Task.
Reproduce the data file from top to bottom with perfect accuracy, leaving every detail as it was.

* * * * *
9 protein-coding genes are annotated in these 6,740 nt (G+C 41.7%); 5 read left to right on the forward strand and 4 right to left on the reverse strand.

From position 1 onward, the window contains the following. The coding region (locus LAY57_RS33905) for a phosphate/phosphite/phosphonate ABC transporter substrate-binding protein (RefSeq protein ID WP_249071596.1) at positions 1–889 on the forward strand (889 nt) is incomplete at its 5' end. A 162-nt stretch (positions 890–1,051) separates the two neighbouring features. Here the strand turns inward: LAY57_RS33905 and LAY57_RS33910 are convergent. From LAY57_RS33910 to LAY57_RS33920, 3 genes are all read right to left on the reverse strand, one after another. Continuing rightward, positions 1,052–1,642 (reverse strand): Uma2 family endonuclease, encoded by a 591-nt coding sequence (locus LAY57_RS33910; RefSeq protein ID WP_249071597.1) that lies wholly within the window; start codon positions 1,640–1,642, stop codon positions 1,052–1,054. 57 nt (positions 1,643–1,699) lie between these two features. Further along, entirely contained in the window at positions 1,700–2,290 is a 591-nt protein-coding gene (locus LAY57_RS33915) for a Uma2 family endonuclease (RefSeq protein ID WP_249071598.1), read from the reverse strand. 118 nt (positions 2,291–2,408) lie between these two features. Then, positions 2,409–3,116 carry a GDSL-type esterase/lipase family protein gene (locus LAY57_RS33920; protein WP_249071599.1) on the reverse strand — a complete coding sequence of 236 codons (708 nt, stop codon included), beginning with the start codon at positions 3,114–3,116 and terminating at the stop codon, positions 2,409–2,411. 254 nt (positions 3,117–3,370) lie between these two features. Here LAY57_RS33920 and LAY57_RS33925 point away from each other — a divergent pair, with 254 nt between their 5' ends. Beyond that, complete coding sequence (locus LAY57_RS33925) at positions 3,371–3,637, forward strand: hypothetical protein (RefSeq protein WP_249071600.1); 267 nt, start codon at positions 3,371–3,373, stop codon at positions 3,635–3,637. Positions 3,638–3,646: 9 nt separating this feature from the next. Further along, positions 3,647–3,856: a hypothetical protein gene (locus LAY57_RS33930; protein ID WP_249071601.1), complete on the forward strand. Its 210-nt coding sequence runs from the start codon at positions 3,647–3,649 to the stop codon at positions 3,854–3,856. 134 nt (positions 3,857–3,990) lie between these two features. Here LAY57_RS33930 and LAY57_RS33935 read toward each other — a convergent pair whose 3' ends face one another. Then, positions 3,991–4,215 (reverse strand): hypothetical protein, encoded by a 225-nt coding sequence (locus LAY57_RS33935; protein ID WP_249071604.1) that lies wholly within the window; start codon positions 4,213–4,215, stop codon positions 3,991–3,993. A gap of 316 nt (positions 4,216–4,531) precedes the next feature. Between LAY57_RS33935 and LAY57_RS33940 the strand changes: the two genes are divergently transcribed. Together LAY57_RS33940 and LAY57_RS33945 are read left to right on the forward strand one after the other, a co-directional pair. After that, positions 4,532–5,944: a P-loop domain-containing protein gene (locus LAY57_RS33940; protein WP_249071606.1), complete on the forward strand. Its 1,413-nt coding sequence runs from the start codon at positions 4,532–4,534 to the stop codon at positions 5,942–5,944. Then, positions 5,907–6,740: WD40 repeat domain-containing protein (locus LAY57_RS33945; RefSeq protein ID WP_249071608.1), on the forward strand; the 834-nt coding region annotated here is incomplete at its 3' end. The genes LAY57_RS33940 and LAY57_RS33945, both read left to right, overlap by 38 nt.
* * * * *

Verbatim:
9 protein-coding genes are annotated in these 6,740 nt (G+C 41.7%); 5 read left to right on the forward strand and 4 right to left on the reverse strand.

From position 1 onward, the window contains the following. The coding region (locus LAY57_RS33905) for a phosphate/phosphite/phosphonate ABC transporter substrate-binding protein (RefSeq protein ID WP_249071596.1) at positions 1–889 on the forward strand (889 nt) is incomplete at its 5' end. A 162-nt stretch (positions 890–1,051) separates the two neighbouring features. Here the strand turns inward: LAY57_RS33905 and LAY57_RS33910 are convergent. From LAY57_RS33910 to LAY57_RS33920, 3 genes are all read right to left on the reverse strand, one after another. Continuing rightward, positions 1,052–1,642 (reverse strand): Uma2 family endonuclease, encoded by a 591-nt coding sequence (locus LAY57_RS33910; RefSeq protein ID WP_249071597.1) that lies wholly within the window; start codon positions 1,640–1,642, stop codon positions 1,052–1,054. 57 nt (positions 1,643–1,699) lie between these two features. Further along, entirely contained in the window at positions 1,700–2,290 is a 591-nt protein-coding gene (locus LAY57_RS33915) for a Uma2 family endonuclease (RefSeq protein ID WP_249071598.1), read from the reverse strand. 118 nt (positions 2,291–2,408) lie between these two features. Then, positions 2,409–3,116 carry a GDSL-type esterase/lipase family protein gene (locus LAY57_RS33920; protein WP_249071599.1) on the reverse strand — a complete coding sequence of 236 codons (708 nt, stop codon included), beginning with the start codon at positions 3,114–3,116 and terminating at the stop codon, positions 2,409–2,411. 254 nt (positions 3,117–3,370) lie between these two features. Here LAY57_RS33920 and LAY57_RS33925 point away from each other — a divergent pair, with 254 nt between their 5' ends. Beyond that, complete coding sequence (locus LAY57_RS33925) at positions 3,371–3,637, forward strand: hypothetical protein (RefSeq protein WP_249071600.1); 267 nt, start codon at positions 3,371–3,373, stop codon at positions 3,635–3,637. Positions 3,638–3,646: 9 nt separating this feature from the next. Further along, positions 3,647–3,856: a hypothetical protein gene (locus LAY57_RS33930; protein ID WP_249071601.1), complete on the forward strand. Its 210-nt coding sequence runs from the start codon at positions 3,647–3,649 to the stop codon at positions 3,854–3,856. 134 nt (positions 3,857–3,990) lie between these two features. Here LAY57_RS33930 and LAY57_RS33935 read toward each other — a convergent pair whose 3' ends face one another. Then, positions 3,991–4,215 (reverse strand): hypothetical protein, encoded by a 225-nt coding sequence (locus LAY57_RS33935; protein ID WP_249071604.1) that lies wholly within the window; start codon positions 4,213–4,215, stop codon positions 3,991–3,993. A gap of 316 nt (positions 4,216–4,531) precedes the next feature. Between LAY57_RS33935 and LAY57_RS33940 the strand changes: the two genes are divergently transcribed. Together LAY57_RS33940 and LAY57_RS33945 are read left to right on the forward strand one after the other, a co-directional pair. After that, positions 4,532–5,944: a P-loop domain-containing protein gene (locus LAY57_RS33940; protein WP_249071606.1), complete on the forward strand. Its 1,413-nt coding sequence runs from the start codon at positions 4,532–4,534 to the stop codon at positions 5,942–5,944. Then, positions 5,907–6,740: WD40 repeat domain-containing protein (locus LAY57_RS33945; RefSeq protein ID WP_249071608.1), on the forward strand; the 834-nt coding region annotated here is incomplete at its 3' end. The genes LAY57_RS33940 and LAY57_RS33945, both read left to right, overlap by 38 nt.